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lol sorry for the last piece, kinda was half dead when I did it and no Patches you weren't too scathing. Was expecting most of the comments coz I was too tired when I typed it up, thanks for marking it for me :D (if you post another one I'll mark it for you too, if darvell doesn't get to it first :P)

I have a few questions left (seen in blue):

2010 International Biodiversity Conference from the VCAA 2010 exam

Having been declared the year of International Biodiversity, 2010 poses a potential turning point to biodiversity activists. Given the commitment in 2002 to significantly reduce the loss of biodiversity attributing to poverty, many participants at the International Diversity Conference perceive this event as an opportunity for self-congratulations (is this explicit enough for identifying the audience?)Hm, it's pretty ok. I personally like a very strong reference to the audience throughout the piece, so I might even be a little bit more blatant/clear. However, the keynote speaker Professor Chris Lee opens the conference by imploring already biodiversity-minded listeners to not rest on their laurels (what is your opinion of using metaphors or proverbs in formal writing? My teacher discourages it)I absolutely discourage it. Professor Lee challenges listeners at the conference to frankly assess their efficacy and what “real action” they have done. Given the conference was held on the 25th to the 27th of October, Professor Lee is calling upon his fellow biodiversity compatriots to make real change and not be contented with simply talking about the issue. Darvell, is it a stylistic thing to include sub-arguments in the intro, or is it actually assessed? I've never done it before, try to keep my intros as brief as possibleYes, just to reiterate on what's been said, it's very stylistic.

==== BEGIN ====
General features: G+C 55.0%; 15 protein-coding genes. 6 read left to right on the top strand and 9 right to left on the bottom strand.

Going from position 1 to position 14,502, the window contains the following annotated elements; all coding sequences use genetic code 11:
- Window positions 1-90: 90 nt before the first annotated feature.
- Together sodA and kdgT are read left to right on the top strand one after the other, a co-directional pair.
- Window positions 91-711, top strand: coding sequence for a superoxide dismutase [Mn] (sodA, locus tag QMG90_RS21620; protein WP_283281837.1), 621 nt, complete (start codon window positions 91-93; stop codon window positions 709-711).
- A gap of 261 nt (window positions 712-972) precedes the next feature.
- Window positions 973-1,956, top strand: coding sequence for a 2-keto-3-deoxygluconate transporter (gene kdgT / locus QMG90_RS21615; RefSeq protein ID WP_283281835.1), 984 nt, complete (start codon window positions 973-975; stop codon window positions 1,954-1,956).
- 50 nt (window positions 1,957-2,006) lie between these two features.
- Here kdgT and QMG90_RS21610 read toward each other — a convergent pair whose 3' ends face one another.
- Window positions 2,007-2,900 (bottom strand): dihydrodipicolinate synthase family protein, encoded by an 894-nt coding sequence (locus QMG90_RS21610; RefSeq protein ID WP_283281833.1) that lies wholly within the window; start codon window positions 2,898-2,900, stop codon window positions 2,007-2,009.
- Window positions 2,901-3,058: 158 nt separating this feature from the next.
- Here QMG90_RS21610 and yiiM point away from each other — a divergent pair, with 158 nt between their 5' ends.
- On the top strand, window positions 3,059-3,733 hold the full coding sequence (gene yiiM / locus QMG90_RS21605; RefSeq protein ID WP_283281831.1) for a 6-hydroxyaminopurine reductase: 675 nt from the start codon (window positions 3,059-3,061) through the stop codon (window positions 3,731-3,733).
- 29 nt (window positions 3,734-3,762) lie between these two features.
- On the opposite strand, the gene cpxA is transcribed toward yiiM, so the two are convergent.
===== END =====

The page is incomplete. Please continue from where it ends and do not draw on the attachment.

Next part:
As the keynote speaker, Professor Lee quickly establishes the main theme of the conference, (colon or comma?)colon all the way reflection and evaluation. His opening slide entitled “Taking Stock” is intended to bring images of shopping centres and food venders counting remaining goods in order to calculate their profits or otherwise in listeners’ minds. Thus, when coupled with fact Professor Lee is presenting at a biodiversity conference, there is little doubt that he is making reference to the state of the ecosystem, and that the ‘counting of stock’ is reference to the number of species left in the world with a ‘profit’ representing successful preservation. In conjunction, the image on the slide makes reference to the year, 2010 clearly seem in the outline, but the white cutaways are also indicative of a variety of species: fish, flamingos, humans and trees. Again, Professor Lee is aiming to draw on connotations in the picture, as the fish symbolise sea creatures, the flamingo representing land and air animals, the tree representing plants and the human child grasping the adults hand a symbol of the importance of the connection between all animals and humans. Thus, this opening slide establishes the subject of the presentation, but also alludes to the importance of biodiversity to human survival. (too long to spend on one slide given there is an entire speech and another closing slide?)I don't think so, no. Milk the image.